On Monday, Seattle-based cryptocurrency exchange Bittrex Inc filed for Chapter 11 bankruptcy protection after ceasing operations in the United States on April 30. The company said the move wouldn’t impact its foreign subsidiary Bittrex Global, which serves non-US customers and is headquartered in Vaduz, Liechtenstein.
“For those customers who did not withdraw their funds from the platform prior to the end of April, your funds remain safe and secure, and our main priority is to ensure that our customers are made whole. While the Bankruptcy Court will ultimately decide the method by which those funds can be claimed by and distributed to our customers, we intend to ask the court to activate those accounts as soon as possible so that customers meeting the necessary regulatory requirements will be able to withdraw them,” the exchange’s statement reads.
In its bankruptcy filing, Bittrex listed more than $500 million in both assets and liabilities and more than 100,000 creditors. An established crypto exchange that once ranked as the US biggest platform for trading digital assets, Bittrex offered 150 unique cryptocurrencies and boasted over 600,000 active users with non-zero balances. However, its days of glory were cut short first by Luna crash, and then by the FTX collapse that brought increased audit requests from the state regulators, which further diverted “substantial resources away from daily operations,” Bittrex said.
As trading volume plummeted and prices sank in the aftermath of crypto winter, Bittrex’s revenue in 2022 was only $17 million, down 97.4% from the record $663 million in 2017.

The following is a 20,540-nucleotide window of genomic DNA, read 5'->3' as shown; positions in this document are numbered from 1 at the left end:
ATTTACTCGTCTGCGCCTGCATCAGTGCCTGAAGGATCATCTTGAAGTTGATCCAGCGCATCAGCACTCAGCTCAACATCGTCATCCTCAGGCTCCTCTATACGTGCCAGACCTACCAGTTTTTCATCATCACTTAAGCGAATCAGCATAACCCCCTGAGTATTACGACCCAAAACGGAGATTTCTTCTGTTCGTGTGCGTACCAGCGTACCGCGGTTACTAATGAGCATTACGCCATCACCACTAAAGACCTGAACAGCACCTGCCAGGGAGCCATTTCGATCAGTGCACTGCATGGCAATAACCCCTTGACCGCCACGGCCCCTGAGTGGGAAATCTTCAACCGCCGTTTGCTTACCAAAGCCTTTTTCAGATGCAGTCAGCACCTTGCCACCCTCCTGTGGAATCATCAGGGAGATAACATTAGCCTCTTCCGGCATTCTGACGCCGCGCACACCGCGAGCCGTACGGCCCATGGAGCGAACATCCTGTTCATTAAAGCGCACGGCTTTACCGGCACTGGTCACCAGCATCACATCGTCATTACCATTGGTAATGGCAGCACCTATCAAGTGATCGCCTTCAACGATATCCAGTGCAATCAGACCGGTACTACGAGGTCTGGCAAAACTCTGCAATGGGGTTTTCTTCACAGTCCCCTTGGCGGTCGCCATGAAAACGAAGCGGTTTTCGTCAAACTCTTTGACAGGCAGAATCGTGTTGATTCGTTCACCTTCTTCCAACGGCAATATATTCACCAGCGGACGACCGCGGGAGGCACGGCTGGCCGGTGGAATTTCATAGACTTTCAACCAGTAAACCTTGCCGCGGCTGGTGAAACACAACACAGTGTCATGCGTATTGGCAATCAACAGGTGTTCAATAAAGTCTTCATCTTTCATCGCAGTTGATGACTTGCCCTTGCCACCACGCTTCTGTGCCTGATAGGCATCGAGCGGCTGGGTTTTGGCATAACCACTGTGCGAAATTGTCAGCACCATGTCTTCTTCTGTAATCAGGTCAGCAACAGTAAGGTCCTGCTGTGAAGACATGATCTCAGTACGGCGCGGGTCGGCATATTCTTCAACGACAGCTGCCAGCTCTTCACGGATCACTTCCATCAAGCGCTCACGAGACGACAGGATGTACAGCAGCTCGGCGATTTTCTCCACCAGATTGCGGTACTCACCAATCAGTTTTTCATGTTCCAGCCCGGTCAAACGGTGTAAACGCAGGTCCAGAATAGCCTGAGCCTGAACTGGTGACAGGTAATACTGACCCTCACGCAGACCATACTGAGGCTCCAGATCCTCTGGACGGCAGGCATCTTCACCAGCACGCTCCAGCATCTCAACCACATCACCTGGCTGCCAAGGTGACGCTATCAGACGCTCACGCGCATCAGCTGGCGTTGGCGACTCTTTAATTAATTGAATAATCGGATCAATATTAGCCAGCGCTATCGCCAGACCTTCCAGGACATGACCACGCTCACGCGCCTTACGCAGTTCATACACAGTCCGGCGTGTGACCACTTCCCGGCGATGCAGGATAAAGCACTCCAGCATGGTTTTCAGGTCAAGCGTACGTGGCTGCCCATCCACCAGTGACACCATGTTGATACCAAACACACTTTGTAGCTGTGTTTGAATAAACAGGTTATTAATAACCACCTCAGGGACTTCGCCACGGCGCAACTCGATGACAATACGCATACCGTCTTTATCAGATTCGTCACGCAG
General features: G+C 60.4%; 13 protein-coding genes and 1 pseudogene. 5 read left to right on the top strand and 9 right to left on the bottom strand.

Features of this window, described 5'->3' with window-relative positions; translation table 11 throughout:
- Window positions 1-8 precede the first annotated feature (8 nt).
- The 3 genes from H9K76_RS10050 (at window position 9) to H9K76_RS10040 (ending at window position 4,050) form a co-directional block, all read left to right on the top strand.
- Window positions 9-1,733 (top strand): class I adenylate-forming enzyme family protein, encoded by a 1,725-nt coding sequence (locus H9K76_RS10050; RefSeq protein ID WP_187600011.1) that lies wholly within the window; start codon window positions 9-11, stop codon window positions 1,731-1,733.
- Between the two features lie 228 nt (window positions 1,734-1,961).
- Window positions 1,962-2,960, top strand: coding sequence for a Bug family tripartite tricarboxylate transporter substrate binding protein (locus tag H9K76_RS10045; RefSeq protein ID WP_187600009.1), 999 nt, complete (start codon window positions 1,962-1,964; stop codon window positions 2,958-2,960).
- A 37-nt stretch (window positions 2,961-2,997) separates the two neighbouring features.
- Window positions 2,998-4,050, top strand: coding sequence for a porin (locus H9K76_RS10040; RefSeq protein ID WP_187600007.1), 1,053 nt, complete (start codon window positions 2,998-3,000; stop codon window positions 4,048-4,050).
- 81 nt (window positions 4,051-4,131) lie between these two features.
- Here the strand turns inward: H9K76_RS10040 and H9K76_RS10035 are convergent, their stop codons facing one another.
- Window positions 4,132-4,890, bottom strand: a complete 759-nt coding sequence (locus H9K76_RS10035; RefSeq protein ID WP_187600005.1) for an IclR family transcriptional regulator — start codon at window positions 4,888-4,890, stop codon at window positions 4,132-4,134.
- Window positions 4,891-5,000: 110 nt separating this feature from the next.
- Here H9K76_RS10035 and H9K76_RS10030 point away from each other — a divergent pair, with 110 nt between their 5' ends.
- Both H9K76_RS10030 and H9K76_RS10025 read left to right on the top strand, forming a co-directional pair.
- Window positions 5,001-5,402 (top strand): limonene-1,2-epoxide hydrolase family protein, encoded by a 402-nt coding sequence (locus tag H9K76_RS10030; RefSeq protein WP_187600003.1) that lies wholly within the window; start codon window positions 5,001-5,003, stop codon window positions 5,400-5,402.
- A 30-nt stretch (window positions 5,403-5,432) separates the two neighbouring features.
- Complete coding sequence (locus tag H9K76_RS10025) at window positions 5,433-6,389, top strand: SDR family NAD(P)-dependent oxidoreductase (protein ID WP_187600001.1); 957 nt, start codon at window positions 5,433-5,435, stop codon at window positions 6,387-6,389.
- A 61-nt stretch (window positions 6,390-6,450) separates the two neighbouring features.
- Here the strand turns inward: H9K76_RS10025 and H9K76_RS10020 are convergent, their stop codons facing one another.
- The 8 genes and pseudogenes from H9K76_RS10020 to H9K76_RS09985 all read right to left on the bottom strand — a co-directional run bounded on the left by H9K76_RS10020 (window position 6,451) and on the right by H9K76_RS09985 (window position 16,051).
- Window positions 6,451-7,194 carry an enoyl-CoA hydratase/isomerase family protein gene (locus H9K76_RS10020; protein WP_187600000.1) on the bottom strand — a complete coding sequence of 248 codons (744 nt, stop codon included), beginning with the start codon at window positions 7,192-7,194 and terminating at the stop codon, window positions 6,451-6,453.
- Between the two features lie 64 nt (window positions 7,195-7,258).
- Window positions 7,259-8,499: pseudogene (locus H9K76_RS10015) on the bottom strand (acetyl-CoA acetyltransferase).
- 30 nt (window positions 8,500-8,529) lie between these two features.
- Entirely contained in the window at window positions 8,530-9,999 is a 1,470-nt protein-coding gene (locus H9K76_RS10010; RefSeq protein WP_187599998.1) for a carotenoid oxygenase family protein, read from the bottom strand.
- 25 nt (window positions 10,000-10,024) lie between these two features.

In March, the company received a Wells notice from the SEC — a formal warning that may be followed by enforcement action — and announced it will exit the United States by the end of April, citing "the current U.S. regulatory and economic environment." At the same time, the exchange’s general counsel David Maria told the Wall Street Journal that they would fight the suit unless the regulator provided a "reasonable settlement offer."
And the lawsuit didn’t take long — on April 17, SEC filed a complaint against Bittrex US and its former CEO William Shihara, alleging that the exchange earned at least $1.3 billion in illicit revenues from 2017 through 2022, acting as an unregistered securities broker-dealer. Six tokens were named securities in the suit: Algorand (ALGO), OMG Network (OMG), Dash (DASH), Monolith (TKN), Naga (NGC), and Real Estate Protocol (IHT).
Bittrex becomes the latest in a series of crypto bankruptcies, following FTX, Three Arrows Capital, BlockFi, Voyager, and Genesis, which were impacted by Terra/Luna collapse in May 2022. The domino effect stemming from Terra’s UST broken peg was particularly damaging due to the crypto industry being highly leveraged and interconnected. Bittrex, however, says it wasn’t their case, as the exchange never offered any yield products.
In a bankruptcy filing, Bittrex emphasized that it “did not risk, hypothecate, or loan cryptocurrencies needed to meet their contractual obligations to their customers,” saying that filing for Chapter 11 was only the final phase of the company’s orderly exit from the US.
As Bittrex’s CEO and co-founder Richie Lai put it, the bankruptcy filing was “the cleanest way to bury the baby.” The executive added that the exchange still has “100% of all customer funds.”